On balance, this article provides evidence that climate change is more difficult to confront than the current pandemic in many ways but that there is potential for lessons to be learnt from new approaches in a post-COVID era. This article integrates perspectives from environmental economics, behavioural and political science, and philosophy of public policy to draw lessons from COVID-19 and articulate a forward pathway for future climate policy proposals and their communication.

Lesson 1: Delay is Costly, So Make Mitigation a Priority, Now

The current pandemic shows that political leaders have a tendency to react slowly in the face of unprecedented threats. Few countries reacted quickly and slowed the progress of SARS-CoV-2 in its early stages: while Hong Kong, South Korea, Singapore and Taiwan drew from experience with epidemics in recent decades, some countries without this experience such as Czechia or Greece also managed to slow the progress of the virus early on.Footnote 4 A majority of countries, especially those lacking recent experience with viral outbreaks, acted decisively only after local virus transmission had occurred and a large number of cases were reported, despite evidence of the gravity of the situation from other countries.Footnote 5 On 2 March the European Centre for Disease Prevention and Control released recommendations to cancel mass gatherings in countries with locally transmitted cases (ECDC 2020) and the World Health Organization declared the coronavirus outbreak officially a pandemic on 11 March (WHO 2020a). However, in the first 2 weeks of March, there were still a large number of mass gatherings in many European countries, including soccer matches and demonstrations. Even after witnessing the dynamics of the pandemic in China and Europe, there was a delay in the introduction of nationwide measures such as school closures and social distancing guidelines in the US, which were eventually implemented on March 16 (New York Times 2020a). At the time of writing, the US is the country with the highest number of confirmed COVID-19 cases as well as deaths worldwide.

Delays in containment measures during global crises are all the more tragic as earlier action reduces costs and damages dramatically. In the case of COVID-19, acting early has made the difference between a prolonged full-scale lockdown and a high number of casualties, and much less dramatic measures such increased health screening at borders, contact tracing, public information campaigns and almost business-as-usual as for example in Taiwan (see Wang et al. 2020). In the early stages of the pandemic, it has been estimated that delaying some form of lockdown by a single day increases the numbers of cumulative cases by 40% (Pueyo 2020). For the United States, Pei et al. (2020) estimate that starting social distancing 1 week earlier could have avoided 55% of deaths (36,000) between mid-March and early May. Once a lockdown is implemented after a delay, it has to be maintained for longer, increasing not only casualties but also economic losses. Figure 1 compares the evolution of COVID-19 cases per capita in different countries.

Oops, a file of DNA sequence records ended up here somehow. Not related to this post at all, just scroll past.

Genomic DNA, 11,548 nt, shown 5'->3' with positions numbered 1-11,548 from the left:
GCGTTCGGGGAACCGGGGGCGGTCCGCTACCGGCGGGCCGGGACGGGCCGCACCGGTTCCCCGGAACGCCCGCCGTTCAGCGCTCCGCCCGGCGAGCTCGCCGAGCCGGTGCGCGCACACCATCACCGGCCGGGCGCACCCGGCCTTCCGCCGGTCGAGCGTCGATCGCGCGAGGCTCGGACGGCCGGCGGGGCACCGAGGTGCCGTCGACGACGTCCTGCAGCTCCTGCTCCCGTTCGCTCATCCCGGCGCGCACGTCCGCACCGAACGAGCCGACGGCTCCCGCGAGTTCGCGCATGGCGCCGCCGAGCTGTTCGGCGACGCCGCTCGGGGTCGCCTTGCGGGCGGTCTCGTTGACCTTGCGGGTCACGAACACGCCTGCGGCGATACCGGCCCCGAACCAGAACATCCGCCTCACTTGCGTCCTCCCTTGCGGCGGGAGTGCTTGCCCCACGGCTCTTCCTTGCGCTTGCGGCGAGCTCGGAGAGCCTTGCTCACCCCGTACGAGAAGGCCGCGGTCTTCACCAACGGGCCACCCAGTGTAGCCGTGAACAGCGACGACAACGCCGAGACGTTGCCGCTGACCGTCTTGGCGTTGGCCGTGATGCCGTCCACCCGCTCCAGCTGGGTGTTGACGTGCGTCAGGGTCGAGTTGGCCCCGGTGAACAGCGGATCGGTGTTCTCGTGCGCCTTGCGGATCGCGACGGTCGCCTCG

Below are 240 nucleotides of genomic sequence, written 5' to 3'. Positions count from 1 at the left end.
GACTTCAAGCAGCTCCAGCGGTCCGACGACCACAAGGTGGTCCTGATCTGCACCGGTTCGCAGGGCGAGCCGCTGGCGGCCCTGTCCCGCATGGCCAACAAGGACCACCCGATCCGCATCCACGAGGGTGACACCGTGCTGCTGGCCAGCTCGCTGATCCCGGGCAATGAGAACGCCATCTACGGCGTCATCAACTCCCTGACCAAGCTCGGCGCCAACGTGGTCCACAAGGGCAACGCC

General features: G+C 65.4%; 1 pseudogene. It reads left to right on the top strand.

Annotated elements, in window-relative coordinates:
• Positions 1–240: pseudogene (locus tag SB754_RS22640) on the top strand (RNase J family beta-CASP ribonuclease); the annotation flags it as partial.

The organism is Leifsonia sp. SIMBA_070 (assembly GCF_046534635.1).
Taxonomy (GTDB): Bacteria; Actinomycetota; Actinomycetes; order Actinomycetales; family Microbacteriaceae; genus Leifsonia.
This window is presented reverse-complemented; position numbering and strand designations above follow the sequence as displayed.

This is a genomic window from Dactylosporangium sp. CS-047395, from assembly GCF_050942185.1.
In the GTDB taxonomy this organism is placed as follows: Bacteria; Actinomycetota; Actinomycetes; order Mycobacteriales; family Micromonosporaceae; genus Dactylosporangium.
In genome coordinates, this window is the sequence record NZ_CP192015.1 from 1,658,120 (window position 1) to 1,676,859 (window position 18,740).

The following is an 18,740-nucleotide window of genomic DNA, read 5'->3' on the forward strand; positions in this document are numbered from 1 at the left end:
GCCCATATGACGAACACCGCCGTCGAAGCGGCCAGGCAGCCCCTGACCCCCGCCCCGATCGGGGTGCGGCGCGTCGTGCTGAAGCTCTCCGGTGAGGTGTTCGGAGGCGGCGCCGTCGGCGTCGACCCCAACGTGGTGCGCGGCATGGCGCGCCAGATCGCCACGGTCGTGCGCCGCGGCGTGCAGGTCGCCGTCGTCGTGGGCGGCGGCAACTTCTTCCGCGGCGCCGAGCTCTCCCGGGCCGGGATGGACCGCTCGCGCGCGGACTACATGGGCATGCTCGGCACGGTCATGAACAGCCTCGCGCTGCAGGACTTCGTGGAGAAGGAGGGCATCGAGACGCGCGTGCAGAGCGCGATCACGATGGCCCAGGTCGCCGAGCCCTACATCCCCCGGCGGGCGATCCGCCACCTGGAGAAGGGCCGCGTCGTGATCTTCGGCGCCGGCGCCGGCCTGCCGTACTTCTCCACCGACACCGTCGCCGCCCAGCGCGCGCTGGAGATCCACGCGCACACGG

Fig. 1

Source: Own calculations based on data from the European Centre for Disease Prevention and Control

COVID-19 cases per 100.000 inhabitants.

On much longer time scales, decisions on climate policy also need to account for the fact that delay is very costly. Earlier action might reduce mitigation costs significantly (Dietz and Venmans 2019; Goulder 2020): The latest report of the Intergovernmental Panel on Climate Change (IPCC 2018) stresses the importance of limiting global warming to 1.5 °C instead of 2 °C by the end of this century to avoid tipping points and irreversible changes in our environment. It highlights, in particular, that delayed climate action implies significantly higher costs, as it locks economies into carbon-intensive infrastructure, reduces flexibility in future response options and increases uneven distributional impacts between countries. More specifically, a meta study of 16 Integrated Assessment Models shows that delaying climate action by 10 years increases the cost of later climate action by 37% (Furman et al. 2015). In a similar vein, a 2012 model comparison study estimates that delaying climate policy compatible with 2 degrees warming by the end of this century until 2020 would increase mitigation costs by around 50% (Jakob et al. 2012).